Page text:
ILNews

Sunburned man gets no relief

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The Indiana Court of Appeals has ruled that a badly sunburned patient failed to meet the burden of res ipsa loquitur in a medical malpractice lawsuit against his dermatologist.  

Kenneth W. Smith was a patient of Dr. Alan R. Gilbert, a dermatologist at Dermatology Associates of Fort Wayne PC, a/k/a Dermatology & Laser Surgery Association of Fort Wayne PC, where he received Psoralen UVA treatments for his psoriasis. For a 10-year period starting in December 1994, he had 147 treatments which involved him taking the drug Psoralen and then being exposed to UVA light.

 After his last laser treatment on Dec. 8, 2004, he returned to work but became ill and eventually went to the emergency room. From there, he was admitted to the Burn Unit of St. Joseph Hospital in Fort Wayne with first and second degree burns to about 84 percent of his body.

On Feb. 6, 2009, Smith and his wife filed a complaint against the doctor’s office. They alleged that the negligence of the medical personnel or machine malfunction created a res ipsa loquitur inference that an act of malpractice may have occurred.

The trial court concluded the Smiths had failed to establish that the dermatology practice had exclusive control of the PUVA machine or that the injuries allegedly suffered by Smith would not have occurred without negligence. Also, the court found that the doctrine of res ipsa loquitur was inapplicable and that the Smiths had failed to meet their burden of establishing by direct or circumstantial evidence that DLSA breached its duty to care.

The Smiths appealed claiming the trial court erred by concluding that they had failed to present sufficient evidence to invoke the doctrine of res ipsa loquitur.

In affirming the trial court’s decision, the Indiana Court of Appeals found in Kenneth W. Smith and Deb-Anne Smith vs. Dermatology Associates of Fort Wayne, P.C. a/k/a Dermatology & Laser Surgery Associates of Fort Wayne, P.C., 02A03-1201-CT-41, that the Smiths were unable to meet the first element of res ipsa loquitur, that the medical office had exclusive control of the PUVA machine. In addition, the couple was unable to establish the second element of the doctrine that his injuries would not have occurred without negligence.

 

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  1. CCHP's real accomplishment is the 2015 law signed by Gov Pence that basically outlaws any annexation that is forced where a 65% majority of landowners in the affected area disagree. Regardless of whether HP wins or loses, the citizens of Indiana will not have another fiasco like this. The law Gov Pence signed is a direct result of this malgovernance.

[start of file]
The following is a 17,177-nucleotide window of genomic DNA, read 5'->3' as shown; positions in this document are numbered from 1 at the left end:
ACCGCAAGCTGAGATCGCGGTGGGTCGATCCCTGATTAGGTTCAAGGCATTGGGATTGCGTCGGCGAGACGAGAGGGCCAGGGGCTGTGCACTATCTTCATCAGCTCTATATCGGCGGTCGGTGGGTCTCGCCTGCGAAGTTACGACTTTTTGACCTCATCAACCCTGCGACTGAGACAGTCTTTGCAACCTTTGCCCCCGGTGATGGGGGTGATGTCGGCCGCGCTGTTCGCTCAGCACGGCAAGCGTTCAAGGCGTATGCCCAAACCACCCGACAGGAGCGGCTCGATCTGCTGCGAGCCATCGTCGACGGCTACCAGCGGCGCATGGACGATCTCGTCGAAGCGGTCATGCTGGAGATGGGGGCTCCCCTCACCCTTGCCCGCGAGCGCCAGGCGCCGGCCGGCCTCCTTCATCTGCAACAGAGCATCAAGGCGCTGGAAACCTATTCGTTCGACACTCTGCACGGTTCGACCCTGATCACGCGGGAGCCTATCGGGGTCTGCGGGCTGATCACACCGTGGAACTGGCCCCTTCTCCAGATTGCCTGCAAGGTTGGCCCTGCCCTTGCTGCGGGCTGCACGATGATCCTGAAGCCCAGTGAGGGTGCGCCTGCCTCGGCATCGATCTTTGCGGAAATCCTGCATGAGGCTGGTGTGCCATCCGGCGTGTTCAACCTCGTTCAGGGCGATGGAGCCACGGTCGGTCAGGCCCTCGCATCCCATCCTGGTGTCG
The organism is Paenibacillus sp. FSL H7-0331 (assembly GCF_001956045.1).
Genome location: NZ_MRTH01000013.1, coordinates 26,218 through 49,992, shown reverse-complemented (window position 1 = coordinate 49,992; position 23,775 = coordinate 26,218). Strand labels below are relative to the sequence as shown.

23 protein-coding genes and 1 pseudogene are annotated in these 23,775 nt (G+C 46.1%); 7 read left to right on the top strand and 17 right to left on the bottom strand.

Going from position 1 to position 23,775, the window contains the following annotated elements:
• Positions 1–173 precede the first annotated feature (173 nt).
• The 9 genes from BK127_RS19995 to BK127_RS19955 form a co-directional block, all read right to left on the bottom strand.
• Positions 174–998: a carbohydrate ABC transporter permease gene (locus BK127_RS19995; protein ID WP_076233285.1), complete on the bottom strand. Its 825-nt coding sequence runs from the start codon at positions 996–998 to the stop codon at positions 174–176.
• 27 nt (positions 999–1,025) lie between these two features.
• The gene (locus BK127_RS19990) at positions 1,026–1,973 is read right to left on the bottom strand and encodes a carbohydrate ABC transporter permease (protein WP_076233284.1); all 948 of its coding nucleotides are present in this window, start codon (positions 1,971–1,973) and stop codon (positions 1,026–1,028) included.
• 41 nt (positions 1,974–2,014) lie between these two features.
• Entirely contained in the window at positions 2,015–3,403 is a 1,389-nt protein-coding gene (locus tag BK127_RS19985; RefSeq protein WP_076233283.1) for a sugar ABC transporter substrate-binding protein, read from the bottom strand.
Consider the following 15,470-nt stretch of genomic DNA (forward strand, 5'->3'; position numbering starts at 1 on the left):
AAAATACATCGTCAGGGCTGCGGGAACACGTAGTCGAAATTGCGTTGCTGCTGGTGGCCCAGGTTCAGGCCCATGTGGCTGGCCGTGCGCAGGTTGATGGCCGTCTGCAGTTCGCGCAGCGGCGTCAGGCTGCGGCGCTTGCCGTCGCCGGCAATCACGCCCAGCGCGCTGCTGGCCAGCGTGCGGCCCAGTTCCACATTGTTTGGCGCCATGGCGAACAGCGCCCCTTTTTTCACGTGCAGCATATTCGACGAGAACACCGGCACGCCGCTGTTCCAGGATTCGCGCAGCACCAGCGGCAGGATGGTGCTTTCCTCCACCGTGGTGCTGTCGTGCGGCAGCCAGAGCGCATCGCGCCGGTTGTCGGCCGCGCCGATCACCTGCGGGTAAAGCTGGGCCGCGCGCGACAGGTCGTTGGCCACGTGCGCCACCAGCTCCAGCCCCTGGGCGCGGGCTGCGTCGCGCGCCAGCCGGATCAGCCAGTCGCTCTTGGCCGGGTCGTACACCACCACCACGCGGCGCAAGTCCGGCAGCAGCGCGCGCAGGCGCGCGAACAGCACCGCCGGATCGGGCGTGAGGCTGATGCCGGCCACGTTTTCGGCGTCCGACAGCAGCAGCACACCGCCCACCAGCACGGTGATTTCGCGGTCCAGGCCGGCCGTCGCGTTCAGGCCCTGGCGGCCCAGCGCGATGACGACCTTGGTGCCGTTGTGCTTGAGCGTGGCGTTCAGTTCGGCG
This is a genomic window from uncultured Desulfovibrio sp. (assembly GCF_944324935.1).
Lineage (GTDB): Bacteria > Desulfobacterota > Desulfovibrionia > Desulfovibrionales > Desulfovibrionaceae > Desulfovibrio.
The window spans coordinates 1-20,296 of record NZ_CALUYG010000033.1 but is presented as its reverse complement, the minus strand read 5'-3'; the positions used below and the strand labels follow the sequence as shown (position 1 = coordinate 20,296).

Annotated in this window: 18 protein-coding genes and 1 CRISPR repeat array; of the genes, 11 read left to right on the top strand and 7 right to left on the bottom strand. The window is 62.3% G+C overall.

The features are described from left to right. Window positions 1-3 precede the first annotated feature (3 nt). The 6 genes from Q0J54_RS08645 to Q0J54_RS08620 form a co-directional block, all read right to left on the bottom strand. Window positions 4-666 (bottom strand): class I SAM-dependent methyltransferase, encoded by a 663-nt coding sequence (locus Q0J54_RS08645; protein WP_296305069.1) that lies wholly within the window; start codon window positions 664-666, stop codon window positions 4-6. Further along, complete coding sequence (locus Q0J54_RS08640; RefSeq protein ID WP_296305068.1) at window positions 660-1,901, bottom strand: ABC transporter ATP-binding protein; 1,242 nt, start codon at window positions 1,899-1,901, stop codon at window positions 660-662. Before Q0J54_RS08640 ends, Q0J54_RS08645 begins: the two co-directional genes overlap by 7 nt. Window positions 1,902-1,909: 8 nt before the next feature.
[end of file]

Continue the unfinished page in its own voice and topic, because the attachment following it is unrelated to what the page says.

2. I gave tempparry guardship to a friend of my granddaughter in 2012. I went to prison. I had custody. My daughter went to prison to. We are out. My daughter gave me custody but can get her back. She was not order to give me custody . but now we want granddaughter back from friend. She's 14 now. What rights do we have

  3. This sure is not what most who value good governance consider the Rule of Law to entail: "In a letter dated March 2, which Brizzi forwarded to IBJ, the commission dismissed the grievance “on grounds that there is not reasonable cause to believe that you are guilty of misconduct.”" Yet two month later reasonable cause does exist? (Or is the commission forging ahead, the need for reasonable belief be damned? -- A seeming violation of the Rules of Profession Ethics on the part of the commission) Could the rule of law theory cause one to believe that an explanation is in order? Could it be that Hoosier attorneys live under Imperial Law (which is also a t-word that rhymes with infamy) in which the Platonic guardians can do no wrong and never owe the plebeian class any explanation for their powerful actions. (Might makes it right?) Could this be a case of politics directing the commission, as celebrated IU Mauer Professor (the late) Patrick Baude warned was happening 20 years ago in his controversial (whisteblowing) ethics lecture on a quite similar topic: http://www.repository.law.indiana.edu/cgi/viewcontent.cgi?article=1498&context=ilj

  4. I have a case presently pending cert review before the SCOTUS that reveals just how Indiana regulates the bar. I have been denied licensure for life for holding the wrong views and questioning the grand inquisitors as to their duties as to state and federal constitutional due process. True story: https://www.scribd.com/doc/299040839/2016Petitionforcert-to-SCOTUS Shorter, Amici brief serving to frame issue as misuse of govt licensure: https://www.scribd.com/doc/312841269/Thomas-More-Society-Amicus-Brown-v-Ind-Bd-of-Law-Examiners

  5. Here's an idea...how about we MORE heavily regulate the law schools to reduce the surplus of graduates, driving starting salaries up for those new grads, so that we can all pay our insane amount of student loans off in a reasonable amount of time and then be able to afford to do pro bono & low-fee work? I've got friends in other industries, radiology for example, and their schools accept a very limited number of students so there will never be a glut of new grads and everyone's pay stays high. For example, my radiologist friend's school accepted just six new students per year.

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